A massive deal in the oil-drilling sector gave the markets energy Monday, along with strong results from Dow component Merck.
The Dow Jones Industrial Average rose 92.34 to 13943.42. It has risen seven of the last nine sessions, and is 12% higher year to date.
The S&P 500 added 7.47 to 1541.57, and is up 8.7% on the year. The Nasdaq Composite Index gained 2.98 to 2690.58, putting it 11% higher since the end of last year.
"There was bounceback from Friday," when the major indexes each fell more than 1%, said Tony Dwyer, equity-market strategist at FTN Midwest Research. "There's caution in the tape, given the recent run higher and the nagging issues surrounding subprime lending."
Shares took a couple dips during the day off the session's highs, but were pretty solidly in the black most of the session. Still, technology companies showed some weakness, with the tech-heavy Nasdaq bouncing around for much of the session, and ultimately just holding above water at day's end. Breadth turned lower, ending the day with decliners outnumbering advancers on the NYSE.
"It's crazy action. We seem to be every-other-day" going up, then down, then up again, said Bill Nichols, a trader at Bear Stearns. "We're still a little in no-man's-land," with earnings reports surprising both high and low, and intermittent concerns about the subprime-mortgage sector jostling markets.
Energy companies got a big boost, as Transocean and GlobalSantaFe agreed to a mergerSchlumberger. Shares of GlobalSantaFe rose 4.8%, while Transocean added 5.5%. that may lead to other deals in the oil-drilling sector. The transaction would create a company with a combined market capitalization of $48 billion, based on Friday's closing prices, second among drillers only to
The pharmaceutical sector, which suffered last week, received some good news as Dow component Merck watched its shares rise 6.8% after reporting second-quarter earnings above analysts' expectations. Merck also raised its full-year earnings forecast.
Stocks have spent time in uncharted territory recently, with the Dow hitting 14000 just last week. One of the main catalysts has been better-than-expected corporate profits, which also fueled a strong bull run in April and May. Continued merger activity, corporate stock buybacks and strong global growth have been other factors in the historic stock-market climb of recent months.
However, there are a number of concerns that could bring stocks down. Weakness in the subprime-mortgage sector is one of the biggest, because investors have little idea how long it will last or how extensive the fallout will be. When adverse subprime news comes out, it puts heavy pressure on the markets -- as in the deep swoon seen Friday.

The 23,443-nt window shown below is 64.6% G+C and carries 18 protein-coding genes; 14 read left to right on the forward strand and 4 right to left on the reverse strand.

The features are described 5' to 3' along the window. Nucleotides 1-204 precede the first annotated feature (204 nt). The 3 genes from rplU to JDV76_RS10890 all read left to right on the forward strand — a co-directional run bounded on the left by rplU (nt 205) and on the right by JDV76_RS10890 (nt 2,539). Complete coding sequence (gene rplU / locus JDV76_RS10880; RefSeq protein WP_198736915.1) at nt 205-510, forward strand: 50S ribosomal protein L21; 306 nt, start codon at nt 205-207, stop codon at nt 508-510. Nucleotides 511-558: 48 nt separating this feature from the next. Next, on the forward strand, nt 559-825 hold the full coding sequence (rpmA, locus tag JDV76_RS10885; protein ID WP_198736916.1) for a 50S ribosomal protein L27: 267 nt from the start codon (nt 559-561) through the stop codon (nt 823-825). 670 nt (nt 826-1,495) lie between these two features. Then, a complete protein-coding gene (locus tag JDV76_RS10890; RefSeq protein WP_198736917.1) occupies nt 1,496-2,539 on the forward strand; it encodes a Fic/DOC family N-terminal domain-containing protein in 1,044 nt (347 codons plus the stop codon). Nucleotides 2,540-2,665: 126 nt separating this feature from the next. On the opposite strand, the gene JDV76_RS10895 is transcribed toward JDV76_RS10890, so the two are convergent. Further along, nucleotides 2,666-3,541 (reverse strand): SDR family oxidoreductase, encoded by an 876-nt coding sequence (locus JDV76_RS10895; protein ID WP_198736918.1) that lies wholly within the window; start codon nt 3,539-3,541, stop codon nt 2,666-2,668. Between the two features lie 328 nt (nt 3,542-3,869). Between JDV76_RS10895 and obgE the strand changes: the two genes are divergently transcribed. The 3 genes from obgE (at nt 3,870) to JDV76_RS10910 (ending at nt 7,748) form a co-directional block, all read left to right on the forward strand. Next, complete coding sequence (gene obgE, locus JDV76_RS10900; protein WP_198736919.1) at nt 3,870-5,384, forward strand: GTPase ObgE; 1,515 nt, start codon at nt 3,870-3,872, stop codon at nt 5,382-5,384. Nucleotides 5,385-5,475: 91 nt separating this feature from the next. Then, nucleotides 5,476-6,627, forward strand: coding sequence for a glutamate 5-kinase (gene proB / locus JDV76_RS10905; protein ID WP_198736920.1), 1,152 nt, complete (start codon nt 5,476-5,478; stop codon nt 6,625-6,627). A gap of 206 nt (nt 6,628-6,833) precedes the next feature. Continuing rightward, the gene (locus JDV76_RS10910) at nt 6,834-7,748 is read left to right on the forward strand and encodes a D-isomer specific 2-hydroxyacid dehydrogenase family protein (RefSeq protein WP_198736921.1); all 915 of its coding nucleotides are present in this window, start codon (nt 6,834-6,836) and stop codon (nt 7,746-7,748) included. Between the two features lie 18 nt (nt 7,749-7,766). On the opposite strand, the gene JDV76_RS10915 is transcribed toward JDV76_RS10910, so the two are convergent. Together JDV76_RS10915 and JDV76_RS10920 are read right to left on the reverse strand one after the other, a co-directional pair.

In fact, even on a day with little subprime news, the mortgage sector suffered. American Home Mortgage Investment fell 8.9%. And Countrywide Financial, which reports earnings Tuesday, dipped 0.9%.
"People are concerned with subprime lending and fears of inflation, but they aren't so scared," said Robert Pavlik, chief investment officer at Oaktree Asset Management. "They're using dips in the market like we saw Friday to get into high-quality names."
Deal announcements extended beyond the energy sector. Cerberus Capital Management reached a $4 billion deal to buy United Rentals, the world's largest equipment-rental company by fleet size, and United Rentals' shares advanced 1.9%. Barclays rose 2.9% after it increased its offer for ABN Amro Holding to $93 billion, added cash to the bid, and agreed to sell up to 19% of itself to the governments of China and Singapore. Shares of OpswareHewlett-Packard for $1.6 billion, or $14.25 a share. Tellabs rose 3% after TheStreet.comNokia Siemens Networks. shot up 36% after the automation-software company agreed to be acquired by reported that the company is entertaining a $7 billion takeover offer from
Earnings reports moved stocks as well. Hasbro's quarterly profit fell 82%, as a charge of $36.5 million outweighed the effect of a licensing deal for "Spider-Man 3" toys and sales of "Transformers" toys, and shares fell 4.9%. Halliburton shares rose 5.4% after the energy services company said its quarterly net more than doubled due to gains from its April spinoff of KBR. KBR shares gained 2%.
Among post-session profit reports, American Express reported a 12% jump in second-quarter profit, beating Wall Street forecasts, though revenue growth missed expectations, and shares fell 1.4% to $63.75 in late trading. Semiconductor maker Texas Instruments saw shares fall 4.1% to $36.60 in late trading after reporting quarterly earnings that were in line with expectations.
The dollar touched a record low against the euro and also hit fresh multiyear lows against the British pound and New Zealand dollar. Yields on 10-year Treasury notes stayed below 5% after recent safe-haven buying on fears about the impact from subprime-mortgage defaults.
Crude-oil futures gave up some recent gains, falling 90 cents to $74.89 a barrel with September as the new front-month contract, amid suggestions that the Organization for Petroleum Exporting Countries may increase its output. It is still up 23% year to date.
Natural-gas futures plummeted 6.3% to $6.039 a million British thermal units, its lowest settle price of the year, amid forecasts predicting lower-than-expected temperatures in major gas-consuming regions over the next two weeks.
by JOANNA OSSINGER